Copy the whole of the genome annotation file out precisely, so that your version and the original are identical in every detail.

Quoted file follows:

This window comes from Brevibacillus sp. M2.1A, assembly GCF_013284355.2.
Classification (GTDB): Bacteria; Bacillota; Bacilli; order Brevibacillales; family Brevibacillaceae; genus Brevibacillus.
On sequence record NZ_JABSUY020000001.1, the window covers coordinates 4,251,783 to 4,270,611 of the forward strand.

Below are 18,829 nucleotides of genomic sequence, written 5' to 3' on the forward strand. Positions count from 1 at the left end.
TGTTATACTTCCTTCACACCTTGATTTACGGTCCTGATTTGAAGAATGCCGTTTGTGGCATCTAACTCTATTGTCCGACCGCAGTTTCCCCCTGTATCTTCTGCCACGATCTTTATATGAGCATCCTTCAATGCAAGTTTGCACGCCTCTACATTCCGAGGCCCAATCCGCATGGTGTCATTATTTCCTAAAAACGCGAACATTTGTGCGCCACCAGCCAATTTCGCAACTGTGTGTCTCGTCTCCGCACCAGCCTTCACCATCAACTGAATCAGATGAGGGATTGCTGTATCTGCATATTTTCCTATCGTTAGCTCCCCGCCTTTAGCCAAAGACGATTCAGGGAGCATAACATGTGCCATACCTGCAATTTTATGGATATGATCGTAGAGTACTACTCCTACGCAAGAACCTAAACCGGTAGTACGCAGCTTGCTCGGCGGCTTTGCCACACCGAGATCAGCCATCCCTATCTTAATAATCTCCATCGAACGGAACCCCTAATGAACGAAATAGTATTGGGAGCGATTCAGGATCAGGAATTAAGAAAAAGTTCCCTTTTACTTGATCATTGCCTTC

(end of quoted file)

This window comes from Brevibacillus sp. M2.1A, assembly GCF_013284355.2.
Classification (GTDB): Bacteria; Bacillota; Bacilli; order Brevibacillales; family Brevibacillaceae; genus Brevibacillus.
On sequence record NZ_JABSUY020000001.1, the window covers coordinates 4,251,783 to 4,270,611 of the forward strand.

Below are 18,829 nucleotides of genomic sequence, written 5' to 3' on the forward strand. Positions count from 1 at the left end.
TGTTATACTTCCTTCACACCTTGATTTACGGTCCTGATTTGAAGAATGCCGTTTGTGGCATCTAACTCTATTGTCCGACCGCAGTTTCCCCCTGTATCTTCTGCCACGATCTTTATATGAGCATCCTTCAATGCAAGTTTGCACGCCTCTACATTCCGAGGCCCAATCCGCATGGTGTCATTATTTCCTAAAAACGCGAACATTTGTGCGCCACCAGCCAATTTCGCAACTGTGTGTCTCGTCTCCGCACCAGCCTTCACCATCAACTGAATCAGATGAGGGATTGCTGTATCTGCATATTTTCCTATCGTTAGCTCCCCGCCTTTAGCCAAAGACGATTCAGGGAGCATAACATGTGCCATACCTGCAATTTTATGGATATGATCGTAGAGTACTACTCCTACGCAAGAACCTAAACCGGTAGTACGCAGCTTGCTCGGCGGCTTTGCCACACCGAGATCAGCCATCCCTATCTTAATAATCTCCATCGAACGGAACCCCTAATGAACGAAATAGTATTGGGAGCGATTCAGGATCAGGAATTAAGAAAAAGTTCCCTTTTACTTGATCATTGCCTTC